Driven by a relentless curiosity, Jim Collins began his research and teaching career on the faculty at the Stanford Graduate School of Business, where he received the Distinguished Teaching Award in 1992. In 1995, he founded a management laboratory in Boulder, Colorado, where he conducts research and engages with CEOs and senior-leadership teams. His books include Good to Great, the #1 bestseller, which examines why some companies make the leap and others don’t; the enduring classic Built to Last, which discovers why some companies remain visionary for generations; How the Mighty Fall, which delves into how once-great companies can self-destruct; and Great by Choice, which uncovers the leadership behaviors for thriving in chaos and uncertainty. Jim has also published two monographs that extend the ideas in his primary books: Good to Great and the Social Sectors and Turning the Flywheel. His most recent publication is BE 2.0 (Beyond Entrepreneurship 2.0), an ambitious upgrade of his very first book; it returns Jim to his original focus on small, entrepreneurial companies and honors his coauthor and mentor Bill Lazier.
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- What Exactly is Leadership?” “True leadership only exists if people follow when they would otherwise have the freedom to not follow.” Many business leaders think they are leading when in fact they’re simply exercising power, and they might discover to their horror that no one would follow them if they had no power. General Colin Powell said, “In my 35 years of service, I don’t ever recall telling anyone, ‘That’s an order.” “Leadership is the art of getting people to want to do what must be done.”
- When Steve Jobs returned to Apple, one of the first people he called was Jim Collins. Jim asked Steve,“what did you first build upon to emerge from the darkness? What gave you hope?” Steve was talking with perhaps the greatest product visionary of our time.. so he expected him to talk about operating systems or the Macintosh computer or other product ideas. But he didn’t. What did he talk about? People. “It was all about the WHO.”
- History is the “study of surprises.” There will be no “new normal,” there will only be a continuous series of “not normal” episodes, defying predictions and unforeseen by most of us until they happen. This is why we double down on the “first who” principle.
- Track the number 1 metric: some say sales or profitability or cash flow or something about products. But there’s one metric that towers above them all that’s rarely spoken about in meetings. And that is: The percentage of key seats on the bus filled with the right people for those seats.
- How to know when to shift from “develop” to “replace?” Jim has distilled years of reflection down to 7 questions that he offers to stimulate your thinking when you face the “develop or replace” conundrum.
- Are you beginning to lose other people by keeping this person in the seat? Do you have a values problem, a will problem, or a skills problem? What’s the person’s relationship to the window and the mirror? Does the person see the work as a job or a responsibility? Has your confidence in the person gone up or down in the last year? Do you have a bus problem or a seat problem? How would you feel if the person quit?
- Jim spent time at West Point as the Chair for the Study of Leadership… One of they key things he learned from that time was the importance of focusing on your unit and taking care of your people, not your career…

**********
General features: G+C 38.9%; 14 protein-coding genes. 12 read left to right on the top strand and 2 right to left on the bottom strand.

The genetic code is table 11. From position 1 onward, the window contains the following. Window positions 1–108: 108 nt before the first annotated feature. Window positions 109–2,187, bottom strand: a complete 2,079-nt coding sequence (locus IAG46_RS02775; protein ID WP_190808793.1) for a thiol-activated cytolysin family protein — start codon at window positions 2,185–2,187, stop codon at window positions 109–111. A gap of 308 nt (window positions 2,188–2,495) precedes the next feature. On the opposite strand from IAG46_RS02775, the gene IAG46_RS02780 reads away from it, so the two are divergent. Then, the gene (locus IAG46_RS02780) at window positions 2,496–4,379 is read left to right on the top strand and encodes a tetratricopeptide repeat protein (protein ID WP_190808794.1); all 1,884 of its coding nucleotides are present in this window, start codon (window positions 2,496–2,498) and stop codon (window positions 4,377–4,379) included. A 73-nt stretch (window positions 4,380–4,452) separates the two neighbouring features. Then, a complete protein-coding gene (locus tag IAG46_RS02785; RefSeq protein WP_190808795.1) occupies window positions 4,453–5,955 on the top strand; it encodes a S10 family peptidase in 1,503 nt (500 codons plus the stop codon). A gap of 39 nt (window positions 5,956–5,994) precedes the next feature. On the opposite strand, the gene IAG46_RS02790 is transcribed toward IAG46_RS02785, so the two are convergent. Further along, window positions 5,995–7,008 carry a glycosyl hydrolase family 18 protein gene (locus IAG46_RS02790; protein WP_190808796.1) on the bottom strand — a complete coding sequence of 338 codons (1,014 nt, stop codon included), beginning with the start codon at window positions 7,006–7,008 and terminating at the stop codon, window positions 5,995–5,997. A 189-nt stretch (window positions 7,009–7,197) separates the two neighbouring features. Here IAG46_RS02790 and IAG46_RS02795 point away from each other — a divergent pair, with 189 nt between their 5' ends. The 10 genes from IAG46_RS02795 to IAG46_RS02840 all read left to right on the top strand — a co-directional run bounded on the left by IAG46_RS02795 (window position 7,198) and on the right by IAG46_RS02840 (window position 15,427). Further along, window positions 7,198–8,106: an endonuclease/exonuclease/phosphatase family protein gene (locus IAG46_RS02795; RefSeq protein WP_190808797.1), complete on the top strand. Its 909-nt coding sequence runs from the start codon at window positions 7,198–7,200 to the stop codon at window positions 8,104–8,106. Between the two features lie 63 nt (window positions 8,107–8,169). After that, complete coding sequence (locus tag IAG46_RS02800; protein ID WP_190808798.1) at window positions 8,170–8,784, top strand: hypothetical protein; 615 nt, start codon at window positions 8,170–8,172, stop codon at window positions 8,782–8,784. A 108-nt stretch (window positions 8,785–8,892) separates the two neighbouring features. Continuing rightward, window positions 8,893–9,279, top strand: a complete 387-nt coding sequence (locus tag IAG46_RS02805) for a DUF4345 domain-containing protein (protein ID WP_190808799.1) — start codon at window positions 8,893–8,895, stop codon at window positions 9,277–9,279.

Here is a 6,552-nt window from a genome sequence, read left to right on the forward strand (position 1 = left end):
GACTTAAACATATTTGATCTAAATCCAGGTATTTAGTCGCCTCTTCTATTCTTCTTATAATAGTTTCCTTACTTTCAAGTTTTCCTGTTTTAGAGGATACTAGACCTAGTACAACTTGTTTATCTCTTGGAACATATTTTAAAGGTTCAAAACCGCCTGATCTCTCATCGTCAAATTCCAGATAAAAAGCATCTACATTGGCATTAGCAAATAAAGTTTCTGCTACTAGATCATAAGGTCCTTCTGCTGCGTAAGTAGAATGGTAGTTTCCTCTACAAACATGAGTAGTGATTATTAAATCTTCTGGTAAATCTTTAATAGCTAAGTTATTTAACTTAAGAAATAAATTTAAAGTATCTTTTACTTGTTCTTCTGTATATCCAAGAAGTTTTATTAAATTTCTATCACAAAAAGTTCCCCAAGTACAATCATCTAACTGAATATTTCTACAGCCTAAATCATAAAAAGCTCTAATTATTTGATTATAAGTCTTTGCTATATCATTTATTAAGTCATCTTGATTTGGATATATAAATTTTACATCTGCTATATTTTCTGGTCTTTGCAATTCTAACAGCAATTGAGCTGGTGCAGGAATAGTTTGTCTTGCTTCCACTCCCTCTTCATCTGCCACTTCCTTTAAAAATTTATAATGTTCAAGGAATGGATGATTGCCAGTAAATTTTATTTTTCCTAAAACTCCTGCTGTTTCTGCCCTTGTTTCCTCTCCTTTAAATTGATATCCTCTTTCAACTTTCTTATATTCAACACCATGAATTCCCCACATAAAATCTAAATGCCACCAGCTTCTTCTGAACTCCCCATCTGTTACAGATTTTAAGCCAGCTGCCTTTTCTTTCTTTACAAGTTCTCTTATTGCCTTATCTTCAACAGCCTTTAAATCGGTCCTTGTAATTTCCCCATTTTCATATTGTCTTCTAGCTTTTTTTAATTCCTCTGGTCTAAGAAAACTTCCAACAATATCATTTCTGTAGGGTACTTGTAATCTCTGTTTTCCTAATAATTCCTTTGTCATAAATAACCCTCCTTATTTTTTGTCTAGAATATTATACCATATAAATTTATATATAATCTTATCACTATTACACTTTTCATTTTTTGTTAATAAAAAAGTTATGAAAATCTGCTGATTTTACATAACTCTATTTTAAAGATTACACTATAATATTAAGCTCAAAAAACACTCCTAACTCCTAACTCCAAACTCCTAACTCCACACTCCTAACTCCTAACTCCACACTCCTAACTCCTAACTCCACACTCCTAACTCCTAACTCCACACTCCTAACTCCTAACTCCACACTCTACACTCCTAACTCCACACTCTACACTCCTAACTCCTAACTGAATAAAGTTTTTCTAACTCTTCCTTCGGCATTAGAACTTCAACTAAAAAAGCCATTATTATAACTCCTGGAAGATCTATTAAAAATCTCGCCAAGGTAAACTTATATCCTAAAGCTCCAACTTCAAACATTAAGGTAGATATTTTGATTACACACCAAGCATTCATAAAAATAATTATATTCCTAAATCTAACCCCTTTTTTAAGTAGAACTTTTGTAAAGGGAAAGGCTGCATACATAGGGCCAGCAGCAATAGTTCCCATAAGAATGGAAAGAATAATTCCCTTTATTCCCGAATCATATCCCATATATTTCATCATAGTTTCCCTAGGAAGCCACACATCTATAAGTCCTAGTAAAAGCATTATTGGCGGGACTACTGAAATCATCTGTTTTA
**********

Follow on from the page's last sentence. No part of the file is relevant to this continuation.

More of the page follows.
- “The key to a leader’s impact is sincerity. Before he can inspire with emotion he must be swayed by it himself. Before he can move their tears his own must flow. To convince them he must himself believe.” – Winston Churchill
- Kroger made the leap because they became fanatical about getting the right people in the right seats
- A key position at your company does the following:
- Has hiring responsibility
- A failure by them could expose the company to disaster
- Their performance has an outsized impact on the business as a whole
- The Personal Hedgehog Concept
- You love to do the work
- You’re doing something you’re wired for
- The market will pay you for it
- Great success in life is when you have people in key seats that fit their hedgehog
- When analyzing if a person should remain on the team, ask, “What is the person’s relationship with the window or the mirror?”
- We want people who have a tremendous capacity to grow. Be a growth machine.
- An example of a world-class leader? Wendy Kopp, CEO and Co-Founder of Teach For All, a global network of independent nonprofit organizations working to expand educational opportunity in their own countries and the Founder of Teach For America.
- “Wendy had no power and not much charisma, and yet she got hundreds of thousands of people to sign up and do work that is not fun.” That’s leadership.
- “Leadership is the art of getting people to want to do what must be done.”
- The #1 responsibility of a leader is to catalyze a clear and shared vision for the company and secure commitment to and vigorous pursuit of that vision.
- From Jim, “I’m more of a teacher than a leader. What’s my leadership artistry? Trust.”
- Ann Mulcahy saved Xerox. She kept getting promoted… When asked how she earned those promotions, Anne said, “I tried to make my mini-bus a sparkling pocket of greatness.” They came to her and said, “We want you to drive the whole bus.”
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Episode 078: Kat Cole – From Hooters Waitress To President of Cinnabon
Episode 216: Jim Collins — How To Go From Good To Great
Episode #300: AJ & Keith Hawk – How To Instill Work Ethic & Curiosity In Your Children
Episode #303: General Stanley McChrystal – The New Definition Of Leadership
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